Ubiquitin-positive achromatic neurons in corticobasal degeneration
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- Halliday, G.M., Davies, L., McRitchie, D.A. et al. Acta Neuropathol (1995) 90: 68. doi:10.1007/BF00294461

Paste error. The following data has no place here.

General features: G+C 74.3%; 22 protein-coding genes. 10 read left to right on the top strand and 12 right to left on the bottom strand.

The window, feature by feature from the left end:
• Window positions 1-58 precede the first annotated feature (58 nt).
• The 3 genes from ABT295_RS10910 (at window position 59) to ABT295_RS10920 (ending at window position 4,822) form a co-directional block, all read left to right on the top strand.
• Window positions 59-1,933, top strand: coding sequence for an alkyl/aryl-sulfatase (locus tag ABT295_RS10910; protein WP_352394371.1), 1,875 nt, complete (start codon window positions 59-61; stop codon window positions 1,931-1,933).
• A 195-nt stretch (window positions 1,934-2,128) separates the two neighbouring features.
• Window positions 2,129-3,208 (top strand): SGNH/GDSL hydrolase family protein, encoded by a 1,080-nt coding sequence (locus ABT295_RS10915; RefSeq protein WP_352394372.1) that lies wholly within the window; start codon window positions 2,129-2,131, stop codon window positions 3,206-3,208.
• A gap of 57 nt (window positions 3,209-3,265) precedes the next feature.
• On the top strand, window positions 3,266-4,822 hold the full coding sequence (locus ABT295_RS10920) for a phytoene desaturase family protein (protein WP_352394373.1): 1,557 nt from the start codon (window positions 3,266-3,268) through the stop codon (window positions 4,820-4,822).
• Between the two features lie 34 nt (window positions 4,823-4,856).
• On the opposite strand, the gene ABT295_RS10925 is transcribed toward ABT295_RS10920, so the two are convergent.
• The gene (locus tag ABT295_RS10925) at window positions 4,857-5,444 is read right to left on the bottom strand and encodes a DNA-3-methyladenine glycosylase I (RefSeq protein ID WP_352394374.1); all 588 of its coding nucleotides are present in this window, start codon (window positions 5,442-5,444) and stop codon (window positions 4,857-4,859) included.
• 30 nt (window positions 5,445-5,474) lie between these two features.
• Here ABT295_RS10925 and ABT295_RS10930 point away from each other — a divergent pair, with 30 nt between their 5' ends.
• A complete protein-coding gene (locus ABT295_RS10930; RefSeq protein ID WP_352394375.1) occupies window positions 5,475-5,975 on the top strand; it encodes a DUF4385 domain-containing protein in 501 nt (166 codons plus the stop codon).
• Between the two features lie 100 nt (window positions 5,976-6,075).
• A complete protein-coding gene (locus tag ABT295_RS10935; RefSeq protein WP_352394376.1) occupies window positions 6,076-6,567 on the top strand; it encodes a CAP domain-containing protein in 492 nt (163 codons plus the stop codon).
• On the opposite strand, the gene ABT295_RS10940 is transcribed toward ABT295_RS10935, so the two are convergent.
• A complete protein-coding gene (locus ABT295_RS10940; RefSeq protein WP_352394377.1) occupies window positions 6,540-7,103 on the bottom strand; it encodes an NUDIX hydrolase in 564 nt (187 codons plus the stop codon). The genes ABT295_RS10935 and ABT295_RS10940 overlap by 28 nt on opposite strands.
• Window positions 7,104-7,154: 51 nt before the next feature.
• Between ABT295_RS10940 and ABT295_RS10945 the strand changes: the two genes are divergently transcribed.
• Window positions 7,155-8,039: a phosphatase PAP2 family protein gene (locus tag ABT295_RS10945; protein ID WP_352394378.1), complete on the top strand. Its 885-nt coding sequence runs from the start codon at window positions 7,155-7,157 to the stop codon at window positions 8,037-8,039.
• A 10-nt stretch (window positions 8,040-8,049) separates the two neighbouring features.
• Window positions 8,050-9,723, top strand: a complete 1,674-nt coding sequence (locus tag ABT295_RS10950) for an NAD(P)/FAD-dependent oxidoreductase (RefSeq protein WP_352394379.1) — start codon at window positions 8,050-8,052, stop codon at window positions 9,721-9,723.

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A 66-year-old woman presented with an alien limb syndrome without dementia. The course of her illness was unremitting and at autopsy 6 years later her diagnosis was confirmed as corticobasal degeneration without Alzheimer-type pathology. Although the presence of ballooned achromatic cortical neurons and cell loss from the substantia nigra distinguishes such patients, the site and density of achromatic neurons has not previously been quantified. We show that immunohistochemistry for the cell stress protein ubiquitin selectively stains these achromatic neurons, whereas they do not stain for abnormally phosphorylated tau protein. Phosphorylated neurofilament antibodies recognise both ballooned and non-ballooned neurons. In this case, high densities of ubiquitin-positive ballooned neurons were found in frontal cortical regions with the highest densities in layers V and VI of the anterior cingulate cortex. In addition, high densities of ubiquitin-positive ballooned neurons were found in the insular cortex, claustrum and amygdala. These results confirm past reports of frontal pathology, but show that there is also considerable pathology in insular and parahippocampal cortical regions and some subcortical regions. Our findings suggest that the distribution and staining characteristics of ballooned neurons in corticobasal degeneration may help to differentiate these cases pathologically, while the absence of dementia appears to be an important clinical criterion.